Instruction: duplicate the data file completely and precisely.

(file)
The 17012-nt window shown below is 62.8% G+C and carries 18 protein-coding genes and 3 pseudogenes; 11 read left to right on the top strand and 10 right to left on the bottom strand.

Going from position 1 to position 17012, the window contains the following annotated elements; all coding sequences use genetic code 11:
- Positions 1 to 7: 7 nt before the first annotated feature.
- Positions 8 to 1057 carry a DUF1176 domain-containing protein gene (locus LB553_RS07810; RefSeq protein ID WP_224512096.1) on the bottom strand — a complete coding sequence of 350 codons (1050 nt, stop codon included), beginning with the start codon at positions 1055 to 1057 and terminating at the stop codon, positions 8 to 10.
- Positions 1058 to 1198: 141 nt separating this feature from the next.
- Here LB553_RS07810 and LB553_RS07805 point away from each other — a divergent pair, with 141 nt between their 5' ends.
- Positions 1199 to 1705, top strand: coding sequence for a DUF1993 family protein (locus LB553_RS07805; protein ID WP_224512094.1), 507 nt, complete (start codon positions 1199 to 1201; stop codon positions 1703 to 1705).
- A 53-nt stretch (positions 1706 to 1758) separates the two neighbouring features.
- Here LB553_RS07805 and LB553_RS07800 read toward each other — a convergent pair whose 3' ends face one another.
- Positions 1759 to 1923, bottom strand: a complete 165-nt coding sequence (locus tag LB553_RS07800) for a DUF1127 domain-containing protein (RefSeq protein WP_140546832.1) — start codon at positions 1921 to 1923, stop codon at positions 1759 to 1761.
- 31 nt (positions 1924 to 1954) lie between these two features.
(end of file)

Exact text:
The 17012-nt window shown below is 62.8% G+C and carries 18 protein-coding genes and 3 pseudogenes; 11 read left to right on the top strand and 10 right to left on the bottom strand.

Going from position 1 to position 17012, the window contains the following annotated elements; all coding sequences use genetic code 11:
- Positions 1 to 7: 7 nt before the first annotated feature.
- Positions 8 to 1057 carry a DUF1176 domain-containing protein gene (locus LB553_RS07810; RefSeq protein ID WP_224512096.1) on the bottom strand — a complete coding sequence of 350 codons (1050 nt, stop codon included), beginning with the start codon at positions 1055 to 1057 and terminating at the stop codon, positions 8 to 10.
- Positions 1058 to 1198: 141 nt separating this feature from the next.
- Here LB553_RS07810 and LB553_RS07805 point away from each other — a divergent pair, with 141 nt between their 5' ends.
- Positions 1199 to 1705, top strand: coding sequence for a DUF1993 family protein (locus LB553_RS07805; protein ID WP_224512094.1), 507 nt, complete (start codon positions 1199 to 1201; stop codon positions 1703 to 1705).
- A 53-nt stretch (positions 1706 to 1758) separates the two neighbouring features.
- Here LB553_RS07805 and LB553_RS07800 read toward each other — a convergent pair whose 3' ends face one another.
- Positions 1759 to 1923, bottom strand: a complete 165-nt coding sequence (locus tag LB553_RS07800) for a DUF1127 domain-containing protein (RefSeq protein WP_140546832.1) — start codon at positions 1921 to 1923, stop codon at positions 1759 to 1761.
- 31 nt (positions 1924 to 1954) lie between these two features.